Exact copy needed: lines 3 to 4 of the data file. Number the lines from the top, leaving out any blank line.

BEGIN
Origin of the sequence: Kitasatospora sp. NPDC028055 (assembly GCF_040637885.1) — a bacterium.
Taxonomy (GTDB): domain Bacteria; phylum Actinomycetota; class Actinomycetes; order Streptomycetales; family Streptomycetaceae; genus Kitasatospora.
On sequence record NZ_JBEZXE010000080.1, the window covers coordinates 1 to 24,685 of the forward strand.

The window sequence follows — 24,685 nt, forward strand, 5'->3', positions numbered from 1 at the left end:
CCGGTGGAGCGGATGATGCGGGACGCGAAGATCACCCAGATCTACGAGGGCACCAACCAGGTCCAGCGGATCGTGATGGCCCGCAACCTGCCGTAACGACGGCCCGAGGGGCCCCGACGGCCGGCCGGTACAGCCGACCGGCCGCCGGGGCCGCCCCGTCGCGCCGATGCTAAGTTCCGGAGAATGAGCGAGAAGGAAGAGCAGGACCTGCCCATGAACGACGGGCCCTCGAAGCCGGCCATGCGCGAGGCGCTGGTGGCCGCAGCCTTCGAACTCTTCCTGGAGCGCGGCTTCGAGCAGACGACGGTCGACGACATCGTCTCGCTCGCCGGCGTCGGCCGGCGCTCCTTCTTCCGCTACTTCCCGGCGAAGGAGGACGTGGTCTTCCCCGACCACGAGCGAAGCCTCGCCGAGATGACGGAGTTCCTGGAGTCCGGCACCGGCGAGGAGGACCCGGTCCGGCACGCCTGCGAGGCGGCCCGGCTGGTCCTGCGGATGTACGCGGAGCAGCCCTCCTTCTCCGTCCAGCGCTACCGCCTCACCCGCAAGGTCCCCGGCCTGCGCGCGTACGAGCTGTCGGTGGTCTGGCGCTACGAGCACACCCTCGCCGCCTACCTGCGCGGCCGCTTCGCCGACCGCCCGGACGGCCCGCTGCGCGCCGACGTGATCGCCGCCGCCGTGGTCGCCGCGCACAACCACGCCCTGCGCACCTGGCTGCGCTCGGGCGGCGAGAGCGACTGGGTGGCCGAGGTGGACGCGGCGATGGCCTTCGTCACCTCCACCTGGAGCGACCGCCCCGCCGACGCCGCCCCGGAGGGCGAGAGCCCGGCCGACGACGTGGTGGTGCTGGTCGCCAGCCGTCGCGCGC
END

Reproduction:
On sequence record NZ_JBEZXE010000080.1, the window covers coordinates 1 to 24,685 of the forward strand.

The window sequence follows — 24,685 nt, forward strand, 5'->3', positions numbered from 1 at the left end: